Dubney, Prashant, and Eva Kripalani, The Generalist Counsel:  How Leading General Counsel are Shaping Tomorrow’s Companies (Oxford:  Oxford Univ. Press, 2013), ISBN 978-0-19-989235-8 (softcover), xvii + 193p p. (incl. index), $49.95.

As law librarians, our work supports a profession often deemed incapable of innovation.   Not so in the office of the general counsel –or the generalist counsel, as Dubney and Kripalani dub this position.  The authors, Kripalani herself a former general counsel, stake out the world of in-house legal work as incredibly dynamic, spurring changes in not only the companies GCs serve but also making broader waves across the legal profession.

So what is a generalist counsel?  No longer a “minor management figure,” the authors claim,  “[t]oday, leading General Counsel are sought out by their peers on the senior leadership team for strategic input to decisions that will move the business forward” (p. 2, xiv).  This term speaks to a “significantly broader skill set” than that traditionally honed among general counsel or law firm partners, for that matter.  Generalist Counsels not only master the law but also function as a key part of the corporate team.  Success in this position requires a host of proficiencies not often instilled in the traditional law firm setting:  communication, trust-building, understanding the corporation’s business in detail, and critical risk-assessment.

Just as generalist counsel are being shaped by the new business environment, they are shaping a new legal environment and join this evolution.  The authors offer some advice about how law firms can improve their relationships with in-house counsel.  Law firms will face greater scrutiny in light of the more sophisticated skill set of their clients, and they will benefit from heightened attention to the business context of their advice.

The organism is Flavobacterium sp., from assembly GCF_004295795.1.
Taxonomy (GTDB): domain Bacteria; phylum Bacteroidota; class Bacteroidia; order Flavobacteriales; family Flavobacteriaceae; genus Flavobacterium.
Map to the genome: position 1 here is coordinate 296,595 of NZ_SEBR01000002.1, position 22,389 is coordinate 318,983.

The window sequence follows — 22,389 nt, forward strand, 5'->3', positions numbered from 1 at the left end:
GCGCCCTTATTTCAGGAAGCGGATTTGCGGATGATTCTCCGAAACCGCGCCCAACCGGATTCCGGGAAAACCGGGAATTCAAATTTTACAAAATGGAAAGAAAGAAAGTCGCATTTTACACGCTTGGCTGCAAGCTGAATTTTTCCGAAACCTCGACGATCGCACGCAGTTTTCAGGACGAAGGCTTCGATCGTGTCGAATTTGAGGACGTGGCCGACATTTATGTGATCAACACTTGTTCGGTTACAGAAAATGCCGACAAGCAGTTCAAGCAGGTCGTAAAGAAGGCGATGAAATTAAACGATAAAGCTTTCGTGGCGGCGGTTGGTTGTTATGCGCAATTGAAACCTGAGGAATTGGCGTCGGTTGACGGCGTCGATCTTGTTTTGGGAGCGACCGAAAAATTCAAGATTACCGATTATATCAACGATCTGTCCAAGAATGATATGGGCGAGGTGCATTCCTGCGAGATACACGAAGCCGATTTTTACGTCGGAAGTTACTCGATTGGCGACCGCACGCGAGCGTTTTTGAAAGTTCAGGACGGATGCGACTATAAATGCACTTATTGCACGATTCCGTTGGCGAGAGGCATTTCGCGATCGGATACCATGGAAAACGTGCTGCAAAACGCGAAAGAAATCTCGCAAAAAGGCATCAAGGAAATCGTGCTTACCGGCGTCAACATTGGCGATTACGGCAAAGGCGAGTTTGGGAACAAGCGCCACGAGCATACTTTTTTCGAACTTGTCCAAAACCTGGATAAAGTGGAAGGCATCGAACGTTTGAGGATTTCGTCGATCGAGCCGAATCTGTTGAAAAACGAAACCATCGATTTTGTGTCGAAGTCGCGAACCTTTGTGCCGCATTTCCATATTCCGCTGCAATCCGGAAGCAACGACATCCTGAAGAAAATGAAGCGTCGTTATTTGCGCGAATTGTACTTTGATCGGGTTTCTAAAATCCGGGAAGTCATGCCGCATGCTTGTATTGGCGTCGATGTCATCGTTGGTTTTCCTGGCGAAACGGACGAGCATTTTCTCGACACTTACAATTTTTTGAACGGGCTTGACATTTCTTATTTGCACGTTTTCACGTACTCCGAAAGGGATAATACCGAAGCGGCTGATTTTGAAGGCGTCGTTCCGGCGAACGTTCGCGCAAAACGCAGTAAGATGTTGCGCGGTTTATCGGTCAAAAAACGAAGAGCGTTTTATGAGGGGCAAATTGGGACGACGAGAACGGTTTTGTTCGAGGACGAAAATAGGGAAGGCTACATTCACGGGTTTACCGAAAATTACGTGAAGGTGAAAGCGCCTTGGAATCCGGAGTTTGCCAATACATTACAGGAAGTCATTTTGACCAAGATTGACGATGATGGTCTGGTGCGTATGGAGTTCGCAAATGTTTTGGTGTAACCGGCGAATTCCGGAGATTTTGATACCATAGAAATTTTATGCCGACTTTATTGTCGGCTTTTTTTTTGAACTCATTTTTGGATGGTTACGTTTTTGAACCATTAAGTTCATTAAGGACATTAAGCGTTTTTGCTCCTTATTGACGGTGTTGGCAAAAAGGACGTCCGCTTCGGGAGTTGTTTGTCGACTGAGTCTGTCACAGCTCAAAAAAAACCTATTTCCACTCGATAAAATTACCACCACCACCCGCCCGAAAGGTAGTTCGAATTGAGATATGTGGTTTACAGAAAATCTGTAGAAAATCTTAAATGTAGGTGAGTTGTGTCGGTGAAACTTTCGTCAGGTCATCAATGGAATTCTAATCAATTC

The authors rely heavily on personal narratives to convey their vision of the generalist counsel and how to become one, providing concrete illustrations.  One of the most memorable of these came from Jeff Kindler.   After a stint at a firm, Kindler became general counsel at McDonald’s.  When the company bought Boston Market, Kindler saw opportunity where others did not.  As a result, he was given executive control of brand, acting not as its general counsel but as its president.  Kindler’s story illustrates the interwoven nature of legal judgment and business acumen the authors see as the essence of the generalist counsel.

 The authors successfully craft a broader framework from these stories in many ways, but the book could deploy that framework more effectively.  For example, the authors describe various paths to achieve the generalist counsel title, outlining three main categories:  fatalist, careerist, opportunist.  Described in the second chapter, these labels loose some heft, as the authors do not leverage them throughout the work.  In spite of these occasional missed opportunities, however, this title remains a valuable one for most libraries.

The authors provide lots of advice for those interested in becoming a generalist counsel.  But it also merits a place in both law firm and law school libraries.  Firms can learn much about how to improve their relationships with and service to in-house counsel.  Law schools will also benefit, in part because the authors offer specific curricular advice, including project management courses.

Susan Azyndar is a reference librarian and adjunct professor at the Moritz College of Law at the Ohio State University.